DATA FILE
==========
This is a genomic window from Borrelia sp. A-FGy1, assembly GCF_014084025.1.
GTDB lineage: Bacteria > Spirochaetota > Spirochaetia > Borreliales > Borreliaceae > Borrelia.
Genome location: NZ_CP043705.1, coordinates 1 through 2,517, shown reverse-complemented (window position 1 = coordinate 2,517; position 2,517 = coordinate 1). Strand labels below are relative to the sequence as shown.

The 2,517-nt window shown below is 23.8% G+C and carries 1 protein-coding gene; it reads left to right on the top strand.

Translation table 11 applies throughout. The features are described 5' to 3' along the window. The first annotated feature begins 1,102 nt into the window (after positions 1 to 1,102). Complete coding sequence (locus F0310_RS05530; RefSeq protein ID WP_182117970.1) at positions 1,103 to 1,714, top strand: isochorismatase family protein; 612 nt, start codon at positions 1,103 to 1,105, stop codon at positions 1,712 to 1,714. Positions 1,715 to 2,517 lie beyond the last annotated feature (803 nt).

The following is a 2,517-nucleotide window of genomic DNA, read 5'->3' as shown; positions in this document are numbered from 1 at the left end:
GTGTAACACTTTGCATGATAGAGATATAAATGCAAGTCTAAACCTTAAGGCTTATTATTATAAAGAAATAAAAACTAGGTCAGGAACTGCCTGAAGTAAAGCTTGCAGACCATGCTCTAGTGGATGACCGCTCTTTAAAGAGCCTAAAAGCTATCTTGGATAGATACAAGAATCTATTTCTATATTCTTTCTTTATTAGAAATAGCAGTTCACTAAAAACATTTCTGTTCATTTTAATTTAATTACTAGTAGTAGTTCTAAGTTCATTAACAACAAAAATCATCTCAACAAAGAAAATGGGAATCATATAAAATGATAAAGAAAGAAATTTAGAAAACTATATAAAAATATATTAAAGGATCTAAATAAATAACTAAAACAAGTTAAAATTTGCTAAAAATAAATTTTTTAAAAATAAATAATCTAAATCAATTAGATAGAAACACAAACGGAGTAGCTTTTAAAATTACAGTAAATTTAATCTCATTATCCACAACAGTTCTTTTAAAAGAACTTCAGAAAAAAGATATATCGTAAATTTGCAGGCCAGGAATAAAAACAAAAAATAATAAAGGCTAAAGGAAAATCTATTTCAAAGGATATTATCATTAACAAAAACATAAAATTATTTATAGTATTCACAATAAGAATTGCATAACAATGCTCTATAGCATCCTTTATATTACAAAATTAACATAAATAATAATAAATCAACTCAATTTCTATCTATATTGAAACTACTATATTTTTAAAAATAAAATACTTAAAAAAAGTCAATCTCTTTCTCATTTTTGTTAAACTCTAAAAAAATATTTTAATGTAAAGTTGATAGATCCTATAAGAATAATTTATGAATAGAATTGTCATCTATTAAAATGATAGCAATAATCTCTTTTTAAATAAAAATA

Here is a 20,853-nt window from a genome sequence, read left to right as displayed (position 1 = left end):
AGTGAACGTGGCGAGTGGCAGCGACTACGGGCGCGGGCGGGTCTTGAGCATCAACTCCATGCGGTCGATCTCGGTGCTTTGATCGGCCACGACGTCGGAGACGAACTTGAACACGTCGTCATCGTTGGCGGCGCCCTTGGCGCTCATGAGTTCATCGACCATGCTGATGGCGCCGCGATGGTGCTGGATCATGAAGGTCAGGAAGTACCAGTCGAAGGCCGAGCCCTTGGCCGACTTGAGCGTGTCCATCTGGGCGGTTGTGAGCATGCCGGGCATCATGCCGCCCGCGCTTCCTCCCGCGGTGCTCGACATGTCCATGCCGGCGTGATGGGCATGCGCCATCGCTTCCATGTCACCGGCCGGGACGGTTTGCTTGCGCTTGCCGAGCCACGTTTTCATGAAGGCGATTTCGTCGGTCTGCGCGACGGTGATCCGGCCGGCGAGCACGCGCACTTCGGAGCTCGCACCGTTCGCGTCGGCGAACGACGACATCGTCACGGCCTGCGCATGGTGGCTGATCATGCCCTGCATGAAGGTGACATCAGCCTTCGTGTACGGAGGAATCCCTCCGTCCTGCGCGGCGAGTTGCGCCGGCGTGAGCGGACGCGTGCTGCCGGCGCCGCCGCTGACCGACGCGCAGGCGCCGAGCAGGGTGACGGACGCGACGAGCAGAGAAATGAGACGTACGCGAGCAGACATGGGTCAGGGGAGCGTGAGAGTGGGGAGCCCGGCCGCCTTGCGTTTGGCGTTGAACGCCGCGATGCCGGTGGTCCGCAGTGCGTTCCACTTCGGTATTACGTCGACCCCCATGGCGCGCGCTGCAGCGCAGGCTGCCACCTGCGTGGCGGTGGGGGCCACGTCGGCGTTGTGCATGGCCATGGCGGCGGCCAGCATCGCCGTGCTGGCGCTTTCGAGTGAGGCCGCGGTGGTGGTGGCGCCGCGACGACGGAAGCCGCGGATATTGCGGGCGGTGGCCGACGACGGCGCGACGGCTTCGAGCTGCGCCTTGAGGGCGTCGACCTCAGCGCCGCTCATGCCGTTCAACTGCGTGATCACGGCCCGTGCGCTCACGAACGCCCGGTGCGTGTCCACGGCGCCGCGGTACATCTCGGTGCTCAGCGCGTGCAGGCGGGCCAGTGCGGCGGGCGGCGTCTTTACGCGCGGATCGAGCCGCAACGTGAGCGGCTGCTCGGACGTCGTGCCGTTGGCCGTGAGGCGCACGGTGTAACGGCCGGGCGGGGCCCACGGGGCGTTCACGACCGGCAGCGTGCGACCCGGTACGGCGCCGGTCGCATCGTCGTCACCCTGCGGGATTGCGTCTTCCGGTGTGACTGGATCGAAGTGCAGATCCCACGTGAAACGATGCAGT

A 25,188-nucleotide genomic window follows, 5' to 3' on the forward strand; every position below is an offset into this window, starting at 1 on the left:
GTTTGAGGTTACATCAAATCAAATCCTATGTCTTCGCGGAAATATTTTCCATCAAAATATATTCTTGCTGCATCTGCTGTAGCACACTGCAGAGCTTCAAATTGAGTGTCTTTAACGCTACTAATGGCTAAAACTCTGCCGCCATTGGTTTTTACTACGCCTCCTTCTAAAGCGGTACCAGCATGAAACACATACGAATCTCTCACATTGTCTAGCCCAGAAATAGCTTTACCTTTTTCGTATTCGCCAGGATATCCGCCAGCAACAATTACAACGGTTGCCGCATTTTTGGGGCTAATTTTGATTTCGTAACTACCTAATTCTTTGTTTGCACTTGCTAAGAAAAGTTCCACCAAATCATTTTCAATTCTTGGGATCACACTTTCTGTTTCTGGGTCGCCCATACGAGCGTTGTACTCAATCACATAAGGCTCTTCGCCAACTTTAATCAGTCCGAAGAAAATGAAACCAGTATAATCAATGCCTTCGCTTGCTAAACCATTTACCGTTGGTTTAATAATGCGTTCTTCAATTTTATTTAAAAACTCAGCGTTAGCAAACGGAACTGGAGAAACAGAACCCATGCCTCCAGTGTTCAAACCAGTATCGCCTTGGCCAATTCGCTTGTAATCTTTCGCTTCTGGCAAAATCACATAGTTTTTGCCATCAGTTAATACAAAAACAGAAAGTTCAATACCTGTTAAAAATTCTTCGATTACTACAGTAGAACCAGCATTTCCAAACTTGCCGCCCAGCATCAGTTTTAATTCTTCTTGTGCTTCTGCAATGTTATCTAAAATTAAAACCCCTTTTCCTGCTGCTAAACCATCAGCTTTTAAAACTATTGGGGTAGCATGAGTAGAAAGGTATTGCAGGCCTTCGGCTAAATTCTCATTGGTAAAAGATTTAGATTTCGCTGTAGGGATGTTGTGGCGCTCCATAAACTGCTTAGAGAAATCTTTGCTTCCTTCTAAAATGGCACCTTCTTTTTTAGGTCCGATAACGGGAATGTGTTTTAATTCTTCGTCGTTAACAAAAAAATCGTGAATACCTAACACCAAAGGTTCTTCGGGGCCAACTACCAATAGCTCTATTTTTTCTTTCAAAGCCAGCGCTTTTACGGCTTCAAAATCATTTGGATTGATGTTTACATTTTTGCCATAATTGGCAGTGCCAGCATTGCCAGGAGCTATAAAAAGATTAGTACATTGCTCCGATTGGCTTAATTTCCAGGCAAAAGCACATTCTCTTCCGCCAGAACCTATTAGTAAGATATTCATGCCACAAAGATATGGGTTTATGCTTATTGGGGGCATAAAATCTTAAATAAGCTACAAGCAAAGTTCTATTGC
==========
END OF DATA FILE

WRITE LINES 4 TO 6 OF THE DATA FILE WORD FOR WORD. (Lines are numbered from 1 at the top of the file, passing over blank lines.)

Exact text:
The 2,517-nt window shown below is 23.8% G+C and carries 1 protein-coding gene; it reads left to right on the top strand.

Translation table 11 applies throughout. The features are described 5' to 3' along the window. The first annotated feature begins 1,102 nt into the window (after positions 1 to 1,102). Complete coding sequence (locus F0310_RS05530; RefSeq protein ID WP_182117970.1) at positions 1,103 to 1,714, top strand: isochorismatase family protein; 612 nt, start codon at positions 1,103 to 1,105, stop codon at positions 1,712 to 1,714. Positions 1,715 to 2,517 lie beyond the last annotated feature (803 nt).

The following is a 2,517-nucleotide window of genomic DNA, read 5'->3' as shown; positions in this document are numbered from 1 at the left end: